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How form'd he was to save her from distress,
A king to govern, and a saint to bless:
New sorrow to my lab'ring breast succeeds,
And my whole heart for wretched England bleeds.

[Exit Lady Jane Grey.
Guil. My heart sinks in me, at her soft complaining;
And ev'ry moving accent that she breathes
Resolves my courage, slackens my tough nerves,
And melts me down to infancy and tears.

Enter Pembroke.

Pern. Edward is dead; so said the great Northumberland, As now he shot along by me in haste. See, my Guilford! [Speaking to him.

My friend!

Guil. Ha! Pembroke! [Starting.

Pern. Wherefore dost ihou start? Why sits that wild disorder on thy visage, Somewhat that looks like passions strange to thee, The paleness of surprise and ghastly fear! Since I have" known thee first, and call'd thee friend, I never saw thee so unlike thyself, Sochang'd upon a sudden.

Guil. How! so chang'd!

Pan. So to my eye thou seem'st.

Guil. The king is dead.

Pern. I learn'd it from thy father,
Just us I enter'd here. But say, could that,
A fate which ev'ry moment we expected,
Distract thy thought, or shock thy temper thus?

Guil. Oh! Pembroke! 'tis in vain to hide from thee!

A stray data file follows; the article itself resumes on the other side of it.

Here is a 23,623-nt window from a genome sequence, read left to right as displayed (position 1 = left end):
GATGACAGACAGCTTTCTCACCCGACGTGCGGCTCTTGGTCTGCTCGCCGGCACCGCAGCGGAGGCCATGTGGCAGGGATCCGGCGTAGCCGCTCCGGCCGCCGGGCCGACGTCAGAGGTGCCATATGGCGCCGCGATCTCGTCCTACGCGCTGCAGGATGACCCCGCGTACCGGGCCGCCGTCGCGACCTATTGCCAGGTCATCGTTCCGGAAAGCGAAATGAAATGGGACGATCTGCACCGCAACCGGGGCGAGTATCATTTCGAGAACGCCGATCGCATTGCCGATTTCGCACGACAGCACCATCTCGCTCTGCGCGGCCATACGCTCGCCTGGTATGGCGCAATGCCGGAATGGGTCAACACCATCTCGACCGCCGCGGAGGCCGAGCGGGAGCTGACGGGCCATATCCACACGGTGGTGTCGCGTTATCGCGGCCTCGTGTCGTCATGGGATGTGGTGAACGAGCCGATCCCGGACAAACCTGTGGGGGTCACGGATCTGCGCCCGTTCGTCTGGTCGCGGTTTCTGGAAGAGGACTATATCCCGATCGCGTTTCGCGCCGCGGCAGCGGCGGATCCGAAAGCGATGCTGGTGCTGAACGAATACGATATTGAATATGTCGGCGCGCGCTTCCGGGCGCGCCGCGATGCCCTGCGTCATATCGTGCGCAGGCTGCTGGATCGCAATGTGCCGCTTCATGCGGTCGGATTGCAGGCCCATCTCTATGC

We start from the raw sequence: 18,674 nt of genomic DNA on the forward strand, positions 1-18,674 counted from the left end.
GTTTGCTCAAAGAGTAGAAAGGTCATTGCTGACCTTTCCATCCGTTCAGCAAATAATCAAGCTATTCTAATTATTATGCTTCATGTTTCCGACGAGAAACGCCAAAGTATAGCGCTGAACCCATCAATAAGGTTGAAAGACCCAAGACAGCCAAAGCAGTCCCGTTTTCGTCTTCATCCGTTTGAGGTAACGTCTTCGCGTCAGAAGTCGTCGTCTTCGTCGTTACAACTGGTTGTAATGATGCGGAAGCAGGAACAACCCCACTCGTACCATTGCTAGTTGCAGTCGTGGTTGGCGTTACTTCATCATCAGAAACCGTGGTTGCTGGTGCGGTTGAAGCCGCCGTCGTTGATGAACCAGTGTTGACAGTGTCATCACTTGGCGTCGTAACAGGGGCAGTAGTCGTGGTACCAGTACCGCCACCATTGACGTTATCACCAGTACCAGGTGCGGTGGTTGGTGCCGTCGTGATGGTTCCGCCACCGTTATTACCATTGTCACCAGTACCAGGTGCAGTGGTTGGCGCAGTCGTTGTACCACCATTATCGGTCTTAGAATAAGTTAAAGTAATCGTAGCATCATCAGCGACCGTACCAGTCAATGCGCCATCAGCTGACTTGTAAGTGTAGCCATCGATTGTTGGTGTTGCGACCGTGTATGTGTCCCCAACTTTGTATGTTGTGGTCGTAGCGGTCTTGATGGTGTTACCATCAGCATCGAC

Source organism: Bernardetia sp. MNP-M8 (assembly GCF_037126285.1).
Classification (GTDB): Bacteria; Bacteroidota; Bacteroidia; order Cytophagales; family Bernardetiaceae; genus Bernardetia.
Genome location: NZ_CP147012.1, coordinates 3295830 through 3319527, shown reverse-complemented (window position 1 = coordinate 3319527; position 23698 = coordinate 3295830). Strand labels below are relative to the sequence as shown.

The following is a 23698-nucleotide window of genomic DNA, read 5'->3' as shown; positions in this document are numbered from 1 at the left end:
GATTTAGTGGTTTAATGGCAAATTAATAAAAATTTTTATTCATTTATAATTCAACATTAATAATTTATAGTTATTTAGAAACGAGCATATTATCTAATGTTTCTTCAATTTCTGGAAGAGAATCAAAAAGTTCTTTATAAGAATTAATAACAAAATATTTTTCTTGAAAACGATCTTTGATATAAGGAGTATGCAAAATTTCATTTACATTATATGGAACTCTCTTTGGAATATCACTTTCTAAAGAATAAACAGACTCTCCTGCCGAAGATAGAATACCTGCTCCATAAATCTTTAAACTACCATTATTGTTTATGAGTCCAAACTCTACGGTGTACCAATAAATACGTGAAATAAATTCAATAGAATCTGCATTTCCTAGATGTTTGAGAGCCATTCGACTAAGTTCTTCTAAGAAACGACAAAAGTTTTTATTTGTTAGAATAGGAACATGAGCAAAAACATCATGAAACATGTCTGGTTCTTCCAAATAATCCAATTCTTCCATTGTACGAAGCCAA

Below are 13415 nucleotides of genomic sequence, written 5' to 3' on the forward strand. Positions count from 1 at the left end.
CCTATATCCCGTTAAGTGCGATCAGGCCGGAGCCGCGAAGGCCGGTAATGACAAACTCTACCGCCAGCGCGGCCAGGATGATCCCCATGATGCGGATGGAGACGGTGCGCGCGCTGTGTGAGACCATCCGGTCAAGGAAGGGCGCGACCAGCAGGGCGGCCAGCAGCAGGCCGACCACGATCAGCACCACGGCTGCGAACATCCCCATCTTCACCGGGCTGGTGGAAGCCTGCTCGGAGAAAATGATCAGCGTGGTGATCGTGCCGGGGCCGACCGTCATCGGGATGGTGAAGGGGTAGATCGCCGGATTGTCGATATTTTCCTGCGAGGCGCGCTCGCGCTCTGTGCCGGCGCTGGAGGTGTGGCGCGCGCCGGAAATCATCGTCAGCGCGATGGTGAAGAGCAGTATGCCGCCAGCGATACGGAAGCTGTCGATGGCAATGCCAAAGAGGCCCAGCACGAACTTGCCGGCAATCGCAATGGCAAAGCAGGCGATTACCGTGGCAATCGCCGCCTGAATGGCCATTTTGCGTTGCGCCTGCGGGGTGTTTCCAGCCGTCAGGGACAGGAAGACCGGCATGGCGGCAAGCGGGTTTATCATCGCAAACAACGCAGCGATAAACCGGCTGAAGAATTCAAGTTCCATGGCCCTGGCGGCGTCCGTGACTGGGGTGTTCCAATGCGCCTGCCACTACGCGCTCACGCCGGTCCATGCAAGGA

For thou hast look'd into my artless bosom,
And seen at once the hurry of my soul.
Tis true thy coming struck me with surprise.

I have a thought But wherefore said I one?

I have a thousand thoughts all up in arms.

Pern. Thou know'st thou art so dear, so sacred to me, That I can never think thee an offender. If it were so, that I indeed must judge thee, I should take part with thee against myself, And call thy fault a virtue.

Guil. But suppose The thought were somewhat that concern'd our love.

Pern. Speak then, and ease the doubts that shock my soul.

Guil. Suppose thy Guilford's better stars prevail, And crown hi- love

Pern. Say not, suppose: 'tis done.
Thou hast prevaricated with thy friend,
By under-hand contrivances undone me:
And while my open nature trusted in thee,
Thou hast stept in between me and my hopes,
And ravish'd from me all my soul held dear.
Thou hast betray'd me .

Guil. How! betray'd thee, Pembroke?